The Washington Post

How to compare someone to Hitler, for Glenn Beck and anyone else

There’s something on the Internet called Godwin’s Law, which roughly states that as the length of a discussion increases, the probability that someone will be compared to Hitler approaches 1. In discussion, invoking Godwin’s Law means that whoever was the first to draw a comparison to Nazis automatically loses the argument. It’s a good rule.

If only Glenn Beck had consulted the Internet before making his choice Monday remarks comparing the victims of the Norwegian attack by Anders Behring Breivik to “Hitler youth.” But Glenn Beck so seldom consults anyone. He so often compares people to Hitler that I suspect the next time he does it he’s due for a free T-shirt.

Still, in case anyone else is thinking of drawing that comparison, I’ve constructed a guide.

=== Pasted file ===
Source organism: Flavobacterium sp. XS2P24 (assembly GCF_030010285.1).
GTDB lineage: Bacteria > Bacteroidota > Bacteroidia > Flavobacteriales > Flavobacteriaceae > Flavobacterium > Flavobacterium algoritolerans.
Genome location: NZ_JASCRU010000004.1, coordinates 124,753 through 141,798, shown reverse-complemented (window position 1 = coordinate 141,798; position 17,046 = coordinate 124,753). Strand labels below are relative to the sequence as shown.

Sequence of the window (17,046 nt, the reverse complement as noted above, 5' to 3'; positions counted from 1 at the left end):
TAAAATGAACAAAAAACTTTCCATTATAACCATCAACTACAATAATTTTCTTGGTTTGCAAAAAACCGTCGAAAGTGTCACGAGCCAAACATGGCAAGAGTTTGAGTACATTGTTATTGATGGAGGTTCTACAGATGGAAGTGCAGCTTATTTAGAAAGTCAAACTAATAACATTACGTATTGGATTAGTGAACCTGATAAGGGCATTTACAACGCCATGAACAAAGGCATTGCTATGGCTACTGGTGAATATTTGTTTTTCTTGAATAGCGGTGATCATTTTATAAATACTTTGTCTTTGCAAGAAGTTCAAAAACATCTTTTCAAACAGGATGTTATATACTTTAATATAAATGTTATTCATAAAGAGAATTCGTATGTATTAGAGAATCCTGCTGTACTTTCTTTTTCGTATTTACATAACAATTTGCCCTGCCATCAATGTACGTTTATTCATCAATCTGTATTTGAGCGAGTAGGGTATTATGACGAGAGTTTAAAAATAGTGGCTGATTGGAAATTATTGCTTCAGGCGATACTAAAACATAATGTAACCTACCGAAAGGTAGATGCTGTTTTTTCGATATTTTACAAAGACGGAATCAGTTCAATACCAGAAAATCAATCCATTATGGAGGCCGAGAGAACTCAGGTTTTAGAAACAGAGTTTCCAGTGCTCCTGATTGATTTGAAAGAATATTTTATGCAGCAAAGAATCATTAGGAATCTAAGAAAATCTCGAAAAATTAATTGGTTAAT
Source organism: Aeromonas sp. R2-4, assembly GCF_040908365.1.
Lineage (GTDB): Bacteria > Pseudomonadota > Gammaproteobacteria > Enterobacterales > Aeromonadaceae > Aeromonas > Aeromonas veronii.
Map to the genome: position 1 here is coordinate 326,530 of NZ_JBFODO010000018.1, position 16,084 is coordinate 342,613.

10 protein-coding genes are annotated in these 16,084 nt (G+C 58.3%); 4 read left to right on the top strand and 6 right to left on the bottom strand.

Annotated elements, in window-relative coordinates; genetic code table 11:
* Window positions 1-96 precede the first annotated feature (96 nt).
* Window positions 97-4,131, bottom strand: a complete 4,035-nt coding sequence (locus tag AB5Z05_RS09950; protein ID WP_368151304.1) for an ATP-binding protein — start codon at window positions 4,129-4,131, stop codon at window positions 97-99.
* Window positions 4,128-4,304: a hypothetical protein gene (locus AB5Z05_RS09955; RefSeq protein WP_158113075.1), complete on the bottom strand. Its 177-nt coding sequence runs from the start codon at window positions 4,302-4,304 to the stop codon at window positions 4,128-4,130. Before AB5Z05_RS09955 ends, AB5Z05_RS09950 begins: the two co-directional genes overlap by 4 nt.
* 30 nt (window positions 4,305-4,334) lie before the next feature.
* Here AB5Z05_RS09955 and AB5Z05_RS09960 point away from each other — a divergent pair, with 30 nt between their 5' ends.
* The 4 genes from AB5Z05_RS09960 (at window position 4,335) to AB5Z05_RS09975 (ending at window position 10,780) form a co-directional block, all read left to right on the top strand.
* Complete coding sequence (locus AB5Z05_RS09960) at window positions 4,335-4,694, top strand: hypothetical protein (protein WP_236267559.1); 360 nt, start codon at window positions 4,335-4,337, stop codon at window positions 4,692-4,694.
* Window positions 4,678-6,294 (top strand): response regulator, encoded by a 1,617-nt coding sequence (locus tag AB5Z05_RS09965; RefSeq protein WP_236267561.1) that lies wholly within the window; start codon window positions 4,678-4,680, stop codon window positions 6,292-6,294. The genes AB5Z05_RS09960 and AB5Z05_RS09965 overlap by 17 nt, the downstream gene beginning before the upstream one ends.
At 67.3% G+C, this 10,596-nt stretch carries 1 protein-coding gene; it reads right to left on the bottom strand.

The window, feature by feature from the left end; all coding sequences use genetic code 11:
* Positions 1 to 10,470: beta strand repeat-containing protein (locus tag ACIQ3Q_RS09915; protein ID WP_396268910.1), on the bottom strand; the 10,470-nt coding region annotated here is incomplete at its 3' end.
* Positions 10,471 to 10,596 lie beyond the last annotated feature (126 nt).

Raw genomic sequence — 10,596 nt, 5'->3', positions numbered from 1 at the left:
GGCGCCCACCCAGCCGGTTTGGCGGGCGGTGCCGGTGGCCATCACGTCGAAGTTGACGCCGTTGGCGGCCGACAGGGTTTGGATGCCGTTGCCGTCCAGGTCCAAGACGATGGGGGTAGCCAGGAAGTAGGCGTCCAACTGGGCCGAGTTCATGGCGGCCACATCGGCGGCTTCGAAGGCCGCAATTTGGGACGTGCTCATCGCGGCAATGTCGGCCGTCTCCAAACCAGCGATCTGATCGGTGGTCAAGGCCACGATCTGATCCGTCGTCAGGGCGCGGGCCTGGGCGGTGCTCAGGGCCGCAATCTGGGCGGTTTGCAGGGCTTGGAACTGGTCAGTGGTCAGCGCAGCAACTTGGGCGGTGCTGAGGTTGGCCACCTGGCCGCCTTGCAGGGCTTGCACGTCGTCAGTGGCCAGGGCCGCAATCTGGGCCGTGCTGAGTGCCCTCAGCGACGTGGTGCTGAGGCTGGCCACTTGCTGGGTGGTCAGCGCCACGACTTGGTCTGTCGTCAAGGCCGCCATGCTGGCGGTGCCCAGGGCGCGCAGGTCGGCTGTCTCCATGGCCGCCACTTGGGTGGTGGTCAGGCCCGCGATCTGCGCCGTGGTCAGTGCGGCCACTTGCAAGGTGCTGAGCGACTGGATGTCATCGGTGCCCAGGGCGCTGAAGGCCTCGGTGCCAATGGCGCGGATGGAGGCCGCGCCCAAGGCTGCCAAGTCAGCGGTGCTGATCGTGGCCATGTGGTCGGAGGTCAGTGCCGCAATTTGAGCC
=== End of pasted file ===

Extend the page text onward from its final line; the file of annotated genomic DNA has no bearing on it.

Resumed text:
First, sit down. The urge to draw Hitler comparisons is a strange, irresistible impulse that frequently catches people unawares, the way being handed a microphone gives otherwise calm and reasonable individuals an unquenchable desire to deliver racist, sexist, homophobic tirades. Drink something. Wait for the feeling to pass.

If it doesn’t, consult this chart.

Miss Manners never had to do this.

I hope this helps! My sympathies are with everyone in Norway.

Alexandra Petri writes the ComPost blog, offering a lighter take on the news and opinions of the day. She is the author of "A Field Guide to Awkward Silences".


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